- You could suggest that, in order to accommodate these alleged allergies, caterers make an entrée using ingredients tofu and almond milk.
- If you’re serving coffee, plan to serve either soy, rice, or almond milk in addition to regular dairy milk for guests to add to their coffee.
- Indicate to guests which dishes are vegan.As when accommodating other dietary restrictions, if you’re serving food buffet-style, you’ll need a way to inform your vegan guests which dishes they can consume. Do this by printing out small cards that read “Vegetarian” or “Vegan,” respectively. This will save guests from confusion, and save you from having to answer many redundant questions concerning which dishes are or are not vegan.
- If members of the catering staff will be manning the buffet table, make sure that they also know which dishes are gluten free.
- If the catering wait staff are bringing the plates directly to seated guests, the staff should have a full list of which guests require a vegan meal.
Accommodating Other Dietary Restrictions
- Inform your caterer about any guests with nut allergies.To accommodate nut allergies, you’ll need to ask the caterer to serve an entrée that does not contain nuts. While this is relatively simple, the entrees for guests with nut allergies will need to be prepared and plated separately. Stress to the wait staff the importance of keeping these dishes completely separate from any meals or food supplies that have contacted or contain nuts.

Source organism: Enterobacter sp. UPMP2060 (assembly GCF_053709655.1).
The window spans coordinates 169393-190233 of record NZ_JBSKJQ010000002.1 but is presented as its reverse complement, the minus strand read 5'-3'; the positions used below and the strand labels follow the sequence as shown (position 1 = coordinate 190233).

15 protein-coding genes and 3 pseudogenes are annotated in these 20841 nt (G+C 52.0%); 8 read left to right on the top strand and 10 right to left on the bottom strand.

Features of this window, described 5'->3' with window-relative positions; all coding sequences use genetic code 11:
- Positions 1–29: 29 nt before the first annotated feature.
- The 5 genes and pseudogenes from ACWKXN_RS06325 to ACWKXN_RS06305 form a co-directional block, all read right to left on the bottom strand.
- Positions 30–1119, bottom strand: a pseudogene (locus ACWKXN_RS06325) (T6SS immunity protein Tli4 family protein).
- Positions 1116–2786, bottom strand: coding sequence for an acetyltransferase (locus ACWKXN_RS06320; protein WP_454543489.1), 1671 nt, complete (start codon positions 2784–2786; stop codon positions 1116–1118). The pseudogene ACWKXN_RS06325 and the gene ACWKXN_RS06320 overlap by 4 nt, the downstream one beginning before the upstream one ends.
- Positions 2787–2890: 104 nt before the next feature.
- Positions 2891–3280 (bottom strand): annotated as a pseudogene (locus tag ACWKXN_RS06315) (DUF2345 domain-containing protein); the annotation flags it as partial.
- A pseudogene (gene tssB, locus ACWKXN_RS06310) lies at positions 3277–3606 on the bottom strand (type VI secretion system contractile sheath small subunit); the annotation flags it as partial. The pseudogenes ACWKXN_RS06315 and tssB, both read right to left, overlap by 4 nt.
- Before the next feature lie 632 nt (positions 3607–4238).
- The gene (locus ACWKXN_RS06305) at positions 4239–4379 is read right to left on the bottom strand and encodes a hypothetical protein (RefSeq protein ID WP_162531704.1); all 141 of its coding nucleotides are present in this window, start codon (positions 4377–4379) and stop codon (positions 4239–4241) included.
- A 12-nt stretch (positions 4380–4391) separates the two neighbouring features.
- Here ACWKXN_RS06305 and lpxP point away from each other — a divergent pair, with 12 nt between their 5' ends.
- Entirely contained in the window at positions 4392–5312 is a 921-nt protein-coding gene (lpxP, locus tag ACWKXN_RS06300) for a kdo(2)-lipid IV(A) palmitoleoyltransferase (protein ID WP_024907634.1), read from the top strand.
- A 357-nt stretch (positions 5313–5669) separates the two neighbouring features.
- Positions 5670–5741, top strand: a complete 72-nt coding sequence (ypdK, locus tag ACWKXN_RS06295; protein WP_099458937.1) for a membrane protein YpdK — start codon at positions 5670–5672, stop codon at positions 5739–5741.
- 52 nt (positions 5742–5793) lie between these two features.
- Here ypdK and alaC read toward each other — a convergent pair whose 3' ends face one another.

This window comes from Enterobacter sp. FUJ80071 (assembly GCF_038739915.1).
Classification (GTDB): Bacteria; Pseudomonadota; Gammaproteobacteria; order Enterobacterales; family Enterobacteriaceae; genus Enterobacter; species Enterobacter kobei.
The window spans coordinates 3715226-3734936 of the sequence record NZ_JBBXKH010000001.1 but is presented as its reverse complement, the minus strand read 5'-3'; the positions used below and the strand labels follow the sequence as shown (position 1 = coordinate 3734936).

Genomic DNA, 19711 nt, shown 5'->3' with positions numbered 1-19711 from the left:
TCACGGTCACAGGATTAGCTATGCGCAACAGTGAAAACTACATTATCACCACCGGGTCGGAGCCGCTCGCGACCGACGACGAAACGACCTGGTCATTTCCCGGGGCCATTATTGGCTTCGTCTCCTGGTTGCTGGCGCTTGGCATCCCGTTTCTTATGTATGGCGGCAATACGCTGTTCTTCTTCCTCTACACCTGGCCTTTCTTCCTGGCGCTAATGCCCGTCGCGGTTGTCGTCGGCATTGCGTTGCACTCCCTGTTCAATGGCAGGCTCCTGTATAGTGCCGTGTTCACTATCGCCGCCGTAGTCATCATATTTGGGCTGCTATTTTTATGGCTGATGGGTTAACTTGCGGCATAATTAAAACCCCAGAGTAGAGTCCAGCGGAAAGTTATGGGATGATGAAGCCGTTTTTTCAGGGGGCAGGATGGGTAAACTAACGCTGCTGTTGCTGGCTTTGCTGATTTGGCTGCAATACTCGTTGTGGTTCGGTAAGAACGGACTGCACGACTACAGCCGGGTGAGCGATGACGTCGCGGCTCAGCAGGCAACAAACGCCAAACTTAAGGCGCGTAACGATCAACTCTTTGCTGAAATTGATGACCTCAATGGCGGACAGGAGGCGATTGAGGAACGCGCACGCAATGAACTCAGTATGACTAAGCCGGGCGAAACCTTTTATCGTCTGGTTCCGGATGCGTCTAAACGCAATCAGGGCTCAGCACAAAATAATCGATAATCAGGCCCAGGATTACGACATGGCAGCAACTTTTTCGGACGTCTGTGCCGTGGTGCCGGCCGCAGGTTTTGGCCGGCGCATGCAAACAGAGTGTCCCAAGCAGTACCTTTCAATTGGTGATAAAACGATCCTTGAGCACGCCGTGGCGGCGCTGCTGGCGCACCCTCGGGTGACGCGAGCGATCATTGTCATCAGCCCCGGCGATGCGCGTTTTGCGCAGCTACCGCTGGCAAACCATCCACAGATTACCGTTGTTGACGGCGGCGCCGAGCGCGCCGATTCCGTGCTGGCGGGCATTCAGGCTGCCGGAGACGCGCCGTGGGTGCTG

- Nut allergies can be very serious; individuals allergic to nuts can have severe allergic reactions, and nut allergies are occasionally fatal. Unlike some other dietary preferences, there can be serious consequences for not accommodating a nut allergy.
- Provide a kosher meal option.If you have kosher guests coming to the wedding, you’ll need to provide at least one kosher side or main dish. Coordinate this with the reception caterer, or the family members preparing the food. If a large number of your wedding guests are kosher, you may need to contact a separate catering service that specializes in serving kosher dishes.
- Kosher food laws are complex, but commonly eaten non-kosher foods include pork (or any pig meat) and many types of fowl. Kosher laws also require that food be prepared in specific ways.
- Accommodate lactose intolerant guests.This is a relatively simple dietary restriction to avoid, although milk and its byproducts are present in a surprising number of foods. Check with your caterers or other individuals preparing the food, and make sure that there are at least one or two food options that do not include any dairy.
- Non-dairy dishes will need to include no cream, cheese, or milk, and should be handled and plated away from dishes which contain dairy.
- You can ask on the wedding invitation whether your guests have dietary restrictions and will need a vegan or gluten-free meal, or other accommodations. It’s common to provide food options on the wedding invitation, and the invitation could include boxes to check for “vegan,” “gluten free,” and a small area for guests to note any food allergies.
- You may need to include an insert with the invitation itself, if the food-selection portion takes up too much room on the (typically small) invitation.